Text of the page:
There’s quite a few free walking tour options in Santiago. I opted for the bumper four hour City Tour, with Franco from Santiago. This was a very good tour with the time flying by. Franco had the right blend of historical knowledge, humour and quirkiness, although he did a great job of explaining some of the dark recent history. I discovered that the name Chile is not a Spanish word but in fact an Inca expression for cold. Compared to some of the other Incan places it must have been freezing down here! Franco had an unwitting catchphrase of,“Don’t forget it,” which he’d tag onto the end of any sentence that included a fact. We visited quite a few of the places that I’d walked past yesterday but Franco was able to explain their context, such as the story of the bombing of the presidential palace during the military coup in 1973. There was plenty of lighthearted stuff too. Apparently Chileans love sweet drinks with Fanta shandy being a popular tipple. Franco also acknowledged that pisco sours, a drink of disputed origin, must come from Peru as people in Chile prefer to drink pisco and Coke rather than the sour option. He advised us not to order a pisco and Coke in Peru as this would be considered sacrilege!. The tour finished at the former house of the revered poet, Pablo Nureda, in the excellent nightlife area of Bellavista. Nearby is a park with a funicular railway up a steep hill that supposedly gives great city views. I say supposedly as it was closed due to a strike. Unfortunately it was still shut when I came back tomorrow.

During the afternoon I took the subway out to the suburbs to have a look at the Chilean National Stadium. This place has had more than a checkered history. During the military dictatorship years it was the site of all sorts of unpleasant occurrences. In more positive times though, Chile won the Copa America football tournament here in 2015. The stadium itself is a bit of a soulless bowl and is quite ugly from the outside. Sometimes stadiums have an open gate where you can walk in for a quick look but security was tight. With Chile being arguably the most prosperous nation in South America it’s a wonder why they don’t have a more modern national stadium. Peru, Venezuela, Colombia and the post-World Cup Brazil all have more contemporary grounds.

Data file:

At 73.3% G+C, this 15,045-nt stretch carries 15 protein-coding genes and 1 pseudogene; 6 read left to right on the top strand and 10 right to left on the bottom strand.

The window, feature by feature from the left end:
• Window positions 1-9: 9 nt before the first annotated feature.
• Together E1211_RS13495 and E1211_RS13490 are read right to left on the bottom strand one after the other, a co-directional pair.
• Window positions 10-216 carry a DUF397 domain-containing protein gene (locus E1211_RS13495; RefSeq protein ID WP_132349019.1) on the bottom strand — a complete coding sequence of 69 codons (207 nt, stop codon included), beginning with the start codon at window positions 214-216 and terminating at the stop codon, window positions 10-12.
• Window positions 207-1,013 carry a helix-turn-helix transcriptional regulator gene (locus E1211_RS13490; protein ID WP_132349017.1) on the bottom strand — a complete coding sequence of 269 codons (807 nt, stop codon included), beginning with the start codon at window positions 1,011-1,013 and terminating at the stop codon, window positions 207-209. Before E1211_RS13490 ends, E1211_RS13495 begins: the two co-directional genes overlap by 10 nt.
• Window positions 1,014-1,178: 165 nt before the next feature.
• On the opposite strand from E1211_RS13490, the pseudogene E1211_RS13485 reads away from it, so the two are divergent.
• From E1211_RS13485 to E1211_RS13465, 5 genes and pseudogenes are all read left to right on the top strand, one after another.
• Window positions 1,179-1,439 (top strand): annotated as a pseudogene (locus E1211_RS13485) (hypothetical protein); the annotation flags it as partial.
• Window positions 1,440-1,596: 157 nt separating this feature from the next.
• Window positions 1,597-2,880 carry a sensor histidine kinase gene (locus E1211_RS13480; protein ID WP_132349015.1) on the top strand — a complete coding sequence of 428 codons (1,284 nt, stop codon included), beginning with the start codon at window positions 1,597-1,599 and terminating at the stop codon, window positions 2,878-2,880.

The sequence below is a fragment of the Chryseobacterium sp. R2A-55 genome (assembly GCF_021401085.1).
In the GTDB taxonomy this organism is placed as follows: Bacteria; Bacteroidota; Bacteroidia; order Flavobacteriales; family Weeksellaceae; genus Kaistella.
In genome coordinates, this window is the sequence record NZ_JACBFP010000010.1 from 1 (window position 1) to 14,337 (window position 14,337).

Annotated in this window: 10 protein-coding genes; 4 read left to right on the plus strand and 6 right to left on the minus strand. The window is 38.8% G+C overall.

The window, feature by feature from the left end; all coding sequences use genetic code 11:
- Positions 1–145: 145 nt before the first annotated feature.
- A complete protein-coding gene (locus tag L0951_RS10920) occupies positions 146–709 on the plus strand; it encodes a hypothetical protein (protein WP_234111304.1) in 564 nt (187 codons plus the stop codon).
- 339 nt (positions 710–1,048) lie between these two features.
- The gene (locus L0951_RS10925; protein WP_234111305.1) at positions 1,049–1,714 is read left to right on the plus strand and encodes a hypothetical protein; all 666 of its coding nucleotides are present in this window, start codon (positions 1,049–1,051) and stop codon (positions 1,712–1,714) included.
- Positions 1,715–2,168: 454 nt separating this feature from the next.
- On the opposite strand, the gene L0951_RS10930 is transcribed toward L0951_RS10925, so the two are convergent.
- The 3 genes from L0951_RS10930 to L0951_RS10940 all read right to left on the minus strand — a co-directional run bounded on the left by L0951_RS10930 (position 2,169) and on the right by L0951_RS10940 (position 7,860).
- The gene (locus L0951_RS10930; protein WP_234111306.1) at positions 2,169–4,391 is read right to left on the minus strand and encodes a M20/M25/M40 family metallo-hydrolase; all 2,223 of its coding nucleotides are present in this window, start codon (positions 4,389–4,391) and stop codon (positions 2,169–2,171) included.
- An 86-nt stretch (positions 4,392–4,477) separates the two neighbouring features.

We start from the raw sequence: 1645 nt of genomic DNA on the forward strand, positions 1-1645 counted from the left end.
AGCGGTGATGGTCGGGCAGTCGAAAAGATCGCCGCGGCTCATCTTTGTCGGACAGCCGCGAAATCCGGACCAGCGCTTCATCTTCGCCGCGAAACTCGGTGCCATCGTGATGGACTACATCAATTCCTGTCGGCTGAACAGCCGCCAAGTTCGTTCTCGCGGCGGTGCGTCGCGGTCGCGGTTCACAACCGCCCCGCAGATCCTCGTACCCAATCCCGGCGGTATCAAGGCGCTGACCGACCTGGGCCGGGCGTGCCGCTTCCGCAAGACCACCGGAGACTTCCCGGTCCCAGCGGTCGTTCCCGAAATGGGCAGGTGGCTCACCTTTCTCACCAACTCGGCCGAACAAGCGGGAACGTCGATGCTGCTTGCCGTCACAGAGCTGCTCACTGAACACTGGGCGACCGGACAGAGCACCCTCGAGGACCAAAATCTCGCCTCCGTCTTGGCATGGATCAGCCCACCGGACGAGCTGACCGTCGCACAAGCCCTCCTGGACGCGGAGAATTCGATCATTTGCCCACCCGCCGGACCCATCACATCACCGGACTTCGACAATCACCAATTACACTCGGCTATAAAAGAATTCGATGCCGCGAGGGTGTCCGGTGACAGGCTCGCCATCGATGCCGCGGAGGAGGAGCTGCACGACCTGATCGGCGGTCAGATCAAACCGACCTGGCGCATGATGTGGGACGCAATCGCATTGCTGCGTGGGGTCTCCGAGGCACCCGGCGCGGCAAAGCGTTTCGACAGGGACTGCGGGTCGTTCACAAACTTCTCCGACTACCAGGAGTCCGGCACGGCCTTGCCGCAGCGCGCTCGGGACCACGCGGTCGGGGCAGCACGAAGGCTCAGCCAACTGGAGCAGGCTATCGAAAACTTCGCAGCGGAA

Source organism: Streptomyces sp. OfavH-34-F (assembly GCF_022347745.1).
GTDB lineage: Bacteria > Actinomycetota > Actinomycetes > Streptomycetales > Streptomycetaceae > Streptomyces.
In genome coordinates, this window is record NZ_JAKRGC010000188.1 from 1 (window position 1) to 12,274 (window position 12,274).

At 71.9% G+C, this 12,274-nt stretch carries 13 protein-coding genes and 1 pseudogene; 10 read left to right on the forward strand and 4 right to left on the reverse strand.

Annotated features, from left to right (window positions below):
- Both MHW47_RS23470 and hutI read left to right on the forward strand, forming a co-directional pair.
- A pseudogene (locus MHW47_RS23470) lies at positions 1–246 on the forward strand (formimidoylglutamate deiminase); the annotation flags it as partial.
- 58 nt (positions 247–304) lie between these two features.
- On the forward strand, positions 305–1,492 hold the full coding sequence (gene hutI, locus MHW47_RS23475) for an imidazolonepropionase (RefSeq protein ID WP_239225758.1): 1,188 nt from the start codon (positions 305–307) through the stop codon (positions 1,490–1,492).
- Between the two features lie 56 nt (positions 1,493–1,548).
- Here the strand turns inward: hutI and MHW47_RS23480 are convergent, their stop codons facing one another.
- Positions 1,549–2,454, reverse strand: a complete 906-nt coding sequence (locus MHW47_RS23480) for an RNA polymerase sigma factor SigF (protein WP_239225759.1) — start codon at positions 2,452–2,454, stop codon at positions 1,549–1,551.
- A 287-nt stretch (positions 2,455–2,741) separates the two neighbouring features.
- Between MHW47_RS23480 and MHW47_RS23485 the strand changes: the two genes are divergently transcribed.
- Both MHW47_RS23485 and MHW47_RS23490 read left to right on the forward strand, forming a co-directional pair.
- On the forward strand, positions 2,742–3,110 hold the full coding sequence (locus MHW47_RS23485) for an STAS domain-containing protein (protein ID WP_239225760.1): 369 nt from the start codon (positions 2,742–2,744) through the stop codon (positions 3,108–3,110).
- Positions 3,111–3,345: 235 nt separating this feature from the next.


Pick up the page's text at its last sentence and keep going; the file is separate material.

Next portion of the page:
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Plaza de Armas
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Santiago Cathedral, Central Post Office and Royal Palace
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More neat architecture
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La Moneda Palace
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A closed Parque Bicentenario
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But the view may have looked something like this (if it was winter), courtesy of a photo in a subway station
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Estadio Nacional de Chile
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